However, performing the necessary swaps is not always easy, and things might get tricky. Consider the following case: enter image description here

Moreover, there is also a case where the grid has no solution, similar to the case mentioned previously. See the illustration below: enter image description here

Any ideas that might be helpful to solve this? Any help would be very much appreciated. If it is impossible to solve such a puzzle in polynomial time, is there any possible NP-complete problem that is reduced to this puzzle?

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  • $\begingroup$ I think there is an algorithm. If there is no choice (after applying the rules internal to the region) for both endpoints in a region, we can deal with it separately. If a region has a choice for only 1 endpoint or at least 4 options for both its endpoints, we can always find a satisfying option after fixing the neighbors. So the only cases of interest are for 2 or 3 digits to place in 2 endpoints of a region. These cases both create a "chain" of regions of this type, that has ends in a region that either forces or frees a choice in the chain. Starting solving the chain at a forcing end. $\endgroup$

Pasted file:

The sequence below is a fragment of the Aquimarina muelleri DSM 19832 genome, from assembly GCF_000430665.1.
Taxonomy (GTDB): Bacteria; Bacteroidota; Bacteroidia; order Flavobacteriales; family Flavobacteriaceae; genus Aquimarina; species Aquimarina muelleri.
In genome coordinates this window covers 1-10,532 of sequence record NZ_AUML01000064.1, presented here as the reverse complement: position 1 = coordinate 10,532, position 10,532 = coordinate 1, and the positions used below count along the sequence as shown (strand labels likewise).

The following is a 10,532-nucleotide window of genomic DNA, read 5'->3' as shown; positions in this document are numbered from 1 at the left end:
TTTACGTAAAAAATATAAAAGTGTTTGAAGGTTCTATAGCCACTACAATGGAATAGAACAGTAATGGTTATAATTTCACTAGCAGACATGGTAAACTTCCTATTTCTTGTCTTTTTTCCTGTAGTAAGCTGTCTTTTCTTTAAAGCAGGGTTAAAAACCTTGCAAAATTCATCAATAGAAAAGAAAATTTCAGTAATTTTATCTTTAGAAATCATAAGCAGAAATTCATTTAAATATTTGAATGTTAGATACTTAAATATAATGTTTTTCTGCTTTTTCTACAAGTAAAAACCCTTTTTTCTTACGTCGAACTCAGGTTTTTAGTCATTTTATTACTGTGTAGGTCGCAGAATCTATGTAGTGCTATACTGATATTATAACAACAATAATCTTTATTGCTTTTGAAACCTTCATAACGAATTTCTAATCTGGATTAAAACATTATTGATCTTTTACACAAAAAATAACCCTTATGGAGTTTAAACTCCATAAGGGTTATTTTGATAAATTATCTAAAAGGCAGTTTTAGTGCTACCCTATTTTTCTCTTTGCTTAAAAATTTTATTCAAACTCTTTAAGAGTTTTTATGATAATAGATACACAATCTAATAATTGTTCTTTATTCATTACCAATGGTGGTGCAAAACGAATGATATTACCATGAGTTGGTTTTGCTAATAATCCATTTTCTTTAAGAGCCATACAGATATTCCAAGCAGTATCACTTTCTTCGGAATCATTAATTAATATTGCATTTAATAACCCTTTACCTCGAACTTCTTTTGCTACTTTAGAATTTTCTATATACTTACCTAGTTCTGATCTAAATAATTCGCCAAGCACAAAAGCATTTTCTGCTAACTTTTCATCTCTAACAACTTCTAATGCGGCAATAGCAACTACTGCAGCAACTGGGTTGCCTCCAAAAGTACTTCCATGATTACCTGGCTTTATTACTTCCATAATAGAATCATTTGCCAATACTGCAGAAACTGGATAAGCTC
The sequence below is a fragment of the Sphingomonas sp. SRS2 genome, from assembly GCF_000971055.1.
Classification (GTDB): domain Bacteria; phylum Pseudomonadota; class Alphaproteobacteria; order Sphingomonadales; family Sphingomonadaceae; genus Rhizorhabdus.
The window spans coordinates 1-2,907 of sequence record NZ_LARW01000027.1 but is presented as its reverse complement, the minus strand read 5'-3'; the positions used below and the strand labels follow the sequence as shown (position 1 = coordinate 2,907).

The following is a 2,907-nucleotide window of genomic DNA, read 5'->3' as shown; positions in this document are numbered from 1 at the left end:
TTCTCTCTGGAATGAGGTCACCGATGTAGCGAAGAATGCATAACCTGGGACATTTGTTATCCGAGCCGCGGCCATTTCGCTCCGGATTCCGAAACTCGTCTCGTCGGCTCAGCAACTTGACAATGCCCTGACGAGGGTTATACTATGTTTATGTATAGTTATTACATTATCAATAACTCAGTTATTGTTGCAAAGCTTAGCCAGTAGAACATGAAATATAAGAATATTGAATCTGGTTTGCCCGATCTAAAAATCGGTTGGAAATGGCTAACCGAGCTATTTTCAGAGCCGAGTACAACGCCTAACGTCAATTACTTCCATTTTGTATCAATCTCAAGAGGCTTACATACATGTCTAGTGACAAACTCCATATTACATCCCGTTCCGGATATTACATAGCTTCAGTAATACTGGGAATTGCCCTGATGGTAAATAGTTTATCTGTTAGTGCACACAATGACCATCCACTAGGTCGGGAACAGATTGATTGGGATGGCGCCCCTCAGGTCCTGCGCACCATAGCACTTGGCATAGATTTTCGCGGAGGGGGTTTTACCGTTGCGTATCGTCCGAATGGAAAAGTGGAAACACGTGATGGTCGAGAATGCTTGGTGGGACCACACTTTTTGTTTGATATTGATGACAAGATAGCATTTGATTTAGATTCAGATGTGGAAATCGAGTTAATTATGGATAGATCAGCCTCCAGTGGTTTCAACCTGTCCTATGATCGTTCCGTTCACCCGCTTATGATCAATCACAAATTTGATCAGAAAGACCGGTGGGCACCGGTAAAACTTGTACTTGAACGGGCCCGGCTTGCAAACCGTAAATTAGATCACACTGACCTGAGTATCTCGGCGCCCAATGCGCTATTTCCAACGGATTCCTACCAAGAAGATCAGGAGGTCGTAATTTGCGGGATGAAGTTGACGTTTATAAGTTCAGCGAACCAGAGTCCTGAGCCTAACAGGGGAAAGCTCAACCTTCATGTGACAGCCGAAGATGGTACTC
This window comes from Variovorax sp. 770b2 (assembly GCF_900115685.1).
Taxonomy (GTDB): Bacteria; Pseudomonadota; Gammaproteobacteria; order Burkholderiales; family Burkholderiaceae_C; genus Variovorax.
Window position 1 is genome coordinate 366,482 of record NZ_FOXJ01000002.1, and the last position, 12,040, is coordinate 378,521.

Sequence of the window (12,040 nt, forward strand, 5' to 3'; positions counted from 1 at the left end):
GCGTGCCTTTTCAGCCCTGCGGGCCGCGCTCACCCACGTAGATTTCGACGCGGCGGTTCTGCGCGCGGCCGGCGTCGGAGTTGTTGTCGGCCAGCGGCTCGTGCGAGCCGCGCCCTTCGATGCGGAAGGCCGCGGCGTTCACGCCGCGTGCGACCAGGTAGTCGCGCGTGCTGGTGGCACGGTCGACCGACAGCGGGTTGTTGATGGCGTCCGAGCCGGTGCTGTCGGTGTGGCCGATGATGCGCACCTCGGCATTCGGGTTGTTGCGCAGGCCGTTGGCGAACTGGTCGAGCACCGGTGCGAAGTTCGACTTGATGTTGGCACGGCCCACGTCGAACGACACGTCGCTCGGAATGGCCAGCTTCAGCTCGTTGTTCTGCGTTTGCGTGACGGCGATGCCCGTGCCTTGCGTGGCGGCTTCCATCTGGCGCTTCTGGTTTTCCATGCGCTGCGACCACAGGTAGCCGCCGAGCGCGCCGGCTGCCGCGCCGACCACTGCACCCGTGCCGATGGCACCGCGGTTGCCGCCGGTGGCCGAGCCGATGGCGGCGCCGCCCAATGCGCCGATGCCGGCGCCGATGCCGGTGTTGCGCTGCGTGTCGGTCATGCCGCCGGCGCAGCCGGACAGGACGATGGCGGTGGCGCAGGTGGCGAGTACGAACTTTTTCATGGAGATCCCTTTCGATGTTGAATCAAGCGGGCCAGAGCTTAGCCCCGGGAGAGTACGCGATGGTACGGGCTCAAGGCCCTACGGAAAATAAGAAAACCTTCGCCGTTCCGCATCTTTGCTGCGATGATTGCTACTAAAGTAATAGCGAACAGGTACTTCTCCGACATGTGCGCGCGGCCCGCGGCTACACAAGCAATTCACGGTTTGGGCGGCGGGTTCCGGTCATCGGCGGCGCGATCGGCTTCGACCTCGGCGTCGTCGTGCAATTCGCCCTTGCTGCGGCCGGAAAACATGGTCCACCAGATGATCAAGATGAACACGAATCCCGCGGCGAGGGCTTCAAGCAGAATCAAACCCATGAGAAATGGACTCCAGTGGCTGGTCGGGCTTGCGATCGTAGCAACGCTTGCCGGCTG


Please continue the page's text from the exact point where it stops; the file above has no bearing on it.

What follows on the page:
– Discrete lizard
    Feb 3, 2023 at 10:02
  • $\begingroup$ @Discretelizard How do you justify your claim that "we can always find a satisfying option after fixing the neighbors"? And what do you mean by "chain" of regions? $\endgroup$
    – Iqazra
    Feb 3, 2023 at 10:39
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    $\begingroup$ What I'd call a chain is not as easy as I thought. Maybe the following is better: every region has a set of possible pairs of numbers that may appear on its endpoints, given the internal rules of the region. The same goes for every list of adjacent regions. It is possible to compute the possible pairs based on the lists of two lists of adjacent regions. So, we can merge them one by one in polynomial time, and in the end determine whether the entire puzzle has valid pairs. This can be made more efficient by noting we can store at most a constant number of pairs, but is still polynomial without. $\endgroup$